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Refereed Track: Semantic Web

Where is the Web in the Semantic Web?

The central idea of the Semantic Web is to extend the current human-readable web by encoding some of the semantics of web-resources in a machine-processable form. Moving beyond syntax will open the door to more advanced applications and functionality on the Web. Computers will be better able to search, process, integrate and present the content of these web-resources in a meaningful, intelligent manner.

In past Semantic Web tracks of the WWW conference, much good work was reported on the Semantic side of the "Semantic Web". Contributions came from many different fields such as Databases, Natural Language Processing, Machine Learning, Information Retrieval, Knowledge Representation, and others. This is important work that has laid the foundation for the Semantic Web.

In this year's Semantic Web track of the WWW Conference, we want to re-emphasize the Web aspects of the Semantic Web. We want to better understand how semantics can provide new levels of Web functionality, either for end users, or for designers and developers.

We solicit papers that advance our understanding of how semantics technologies can be exploited on the Web.

We welcome papers that:

  • show how semantics technologies add value to the Web, achieving things that alternative technologies cannot do as well, or at all; rigorous evaluations are especially welcome;
  • present new semantics technologies, or novel applications of existing semantics technologies that provide new levels of Web functionality;
  • present new Web technologies, or novel applications of existing Web technologies that, when combined with semantics technologies add new Web functionality

Papers risk being deemed out of scope, if they are limited to:

  • new results in semantics technologies, where there is no clear relationship to how they enhance Web functionality;
  • new results in Web technologies, if they have little to do with semantics technologies;
  • applications that merely 'happen to' use 'Semantic Web' technologies (e.g. RDF or OWL), i.e. the Web features are not used in an interesting way or don't produce interesting new functionality;

Suggested topics include but are not limited to:

  • agent systems on the web
  • convergence between semantic web and grid systems
  • distributed aspects of semantic representations
  • emergent semantics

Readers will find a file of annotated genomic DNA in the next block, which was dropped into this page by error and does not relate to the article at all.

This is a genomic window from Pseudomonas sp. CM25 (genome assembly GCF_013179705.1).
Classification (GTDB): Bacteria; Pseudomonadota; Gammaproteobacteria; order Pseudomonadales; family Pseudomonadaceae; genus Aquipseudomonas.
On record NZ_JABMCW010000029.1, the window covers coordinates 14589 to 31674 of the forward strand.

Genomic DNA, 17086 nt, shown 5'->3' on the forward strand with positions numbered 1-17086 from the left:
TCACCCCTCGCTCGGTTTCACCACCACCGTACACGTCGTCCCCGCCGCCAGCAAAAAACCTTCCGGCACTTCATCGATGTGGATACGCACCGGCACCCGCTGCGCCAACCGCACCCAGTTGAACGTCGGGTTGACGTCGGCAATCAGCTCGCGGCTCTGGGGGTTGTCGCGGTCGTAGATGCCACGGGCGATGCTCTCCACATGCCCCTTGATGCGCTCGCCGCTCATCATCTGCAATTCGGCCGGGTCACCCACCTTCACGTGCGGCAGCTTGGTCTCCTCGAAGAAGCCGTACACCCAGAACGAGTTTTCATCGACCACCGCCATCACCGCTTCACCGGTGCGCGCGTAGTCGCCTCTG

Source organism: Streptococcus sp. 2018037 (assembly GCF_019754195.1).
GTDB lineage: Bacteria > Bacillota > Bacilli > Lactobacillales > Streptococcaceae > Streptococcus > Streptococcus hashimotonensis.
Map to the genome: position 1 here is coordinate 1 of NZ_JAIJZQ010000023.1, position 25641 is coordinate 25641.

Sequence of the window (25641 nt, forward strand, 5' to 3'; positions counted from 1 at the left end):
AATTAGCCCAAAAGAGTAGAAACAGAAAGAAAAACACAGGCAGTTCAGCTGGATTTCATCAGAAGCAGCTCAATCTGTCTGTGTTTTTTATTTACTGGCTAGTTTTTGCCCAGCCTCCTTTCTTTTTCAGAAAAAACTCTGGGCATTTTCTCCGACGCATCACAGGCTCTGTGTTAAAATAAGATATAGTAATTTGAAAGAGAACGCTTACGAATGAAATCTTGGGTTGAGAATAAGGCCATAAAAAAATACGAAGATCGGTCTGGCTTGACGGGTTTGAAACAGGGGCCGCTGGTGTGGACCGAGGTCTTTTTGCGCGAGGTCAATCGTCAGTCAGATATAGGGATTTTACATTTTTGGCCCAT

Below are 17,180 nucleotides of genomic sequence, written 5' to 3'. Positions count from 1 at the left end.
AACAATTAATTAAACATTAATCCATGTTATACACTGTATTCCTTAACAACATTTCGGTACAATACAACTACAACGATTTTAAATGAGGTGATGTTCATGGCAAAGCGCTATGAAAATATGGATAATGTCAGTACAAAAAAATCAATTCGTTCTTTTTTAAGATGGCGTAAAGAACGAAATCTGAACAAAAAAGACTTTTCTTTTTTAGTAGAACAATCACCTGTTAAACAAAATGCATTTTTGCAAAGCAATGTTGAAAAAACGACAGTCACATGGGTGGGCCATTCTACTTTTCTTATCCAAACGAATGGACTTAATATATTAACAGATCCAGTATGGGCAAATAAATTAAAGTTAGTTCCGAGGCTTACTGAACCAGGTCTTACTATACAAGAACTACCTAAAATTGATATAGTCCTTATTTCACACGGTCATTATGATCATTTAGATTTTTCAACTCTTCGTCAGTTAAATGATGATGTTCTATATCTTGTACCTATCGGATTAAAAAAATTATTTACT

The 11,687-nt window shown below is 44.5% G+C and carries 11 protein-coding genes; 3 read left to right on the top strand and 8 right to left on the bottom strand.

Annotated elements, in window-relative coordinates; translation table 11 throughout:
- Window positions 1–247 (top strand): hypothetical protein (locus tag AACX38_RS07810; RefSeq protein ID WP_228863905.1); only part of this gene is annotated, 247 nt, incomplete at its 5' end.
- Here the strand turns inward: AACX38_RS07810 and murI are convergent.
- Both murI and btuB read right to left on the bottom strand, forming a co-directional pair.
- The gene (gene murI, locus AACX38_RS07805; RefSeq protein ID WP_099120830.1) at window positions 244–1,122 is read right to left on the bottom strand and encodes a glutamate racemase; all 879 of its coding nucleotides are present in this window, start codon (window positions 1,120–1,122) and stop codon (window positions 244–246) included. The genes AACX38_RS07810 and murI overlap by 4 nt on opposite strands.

• provenance, trust & security
  • semantic brokering, integration and interoperability
  • semantic web services
  • semantic web mining
  • semantics in peer-to-peer systems
  • social networks
  • web applications that exploit semantics

Submissions should describe original, previously unpublished, high quality, innovative work, making significant and preferably not only theoretical, contributions to the overall design of the Semantic Web, Semantic Web systems design and application experience.

Accepted Papers

Mustafa Jarrar
Yuzhong Qu
Wei Hu
Gong Cheng
Harith Alani
Peter F. Patel-Schneider
Ian Horrocks
Julian Seidenberg
Alan Rector
Max Völkel
Markus Krötzsch
Denny Vrandecic
Heiko Haller
Rudi Studer
Yolanda Gil
Donovan Artz
Yutaka Matsuo
Junichiro Mori
Masahiro Hamasaki
Anupriya Ankolekar
Katia Sycara
James Herbsleb
Robert Kraut
Chris Welty
Paolo Bouquet
Luciano Serafini
Stefano Zanobini
Boanerges Aleman-Meza
Meenakshi Nagarajan
Cartic Ramakrishnan
Li Ding
Pranam Kolari
Amit Sheth
I. Budak Arpinar
Anupam Joshi
Tim Finin
Nominated for Best Paper Award
Xian Wu
Lei Zhang
Yong Yu


PC Members

  • Karl Aberer (Ecole Polytechnique Fédérale de Lausanne)
  • Dean Allemang (Boston University)
  • Bill Andersen (Ontologyworks)
  • Sean Bechhofer (Univ. of Manchester)
  • Richard Benjamins (iSOCO)
  • Hamish Cunningham (University of Sheffield)
  • John Davies (British Telecom)
  • Mike Dean (BBN)
  • Stefan Decker (Digital Enterprise Research Institute)
  • John Domingue (Open University)
  • Jerome Euzenat (INRIA)
  • Marko Grobelnik (J. Stefan Institute, Slovenia)
  • Masahiro Hori (Kansai University, Japan)
  • Ian Horrocks (Univ. of Manchester)
  • Atanas Kiryakov (Sirma, Bulgaria)
  • Brian McBride (HPLabs, UK)
  • Sheila McIlraith (Univ. of Toronto)
  • Riichiro Mizoguchi (Osaka University, Japan)
  • Enrico Motta (Open University UK)
  • Wolfgang Nejdl (University of Hannover)
  • Jacco van Ossenbruggen (CWI, Amsterdam)
  • Jeff Pan (University of Manchester, UK)
  • Peter Patel-Schneider (Bell Labs)
  • Chris Preist (Hewlett Packard)
  • Alan Rector (Univ. of Manchester)
  • Guus Schreiber (Vrije Universiteit, Netherlands)
  • Steffen Staab (University of Koblenz)
  • Heiner Stuckenschmidt (Vrije Universiteit, Netherlands)
  • Katia Sycara (Carnegie-Mellon University)
  • Hideaki Takeda (National Institute of Informatics)
  • Chris Welty (IBM)

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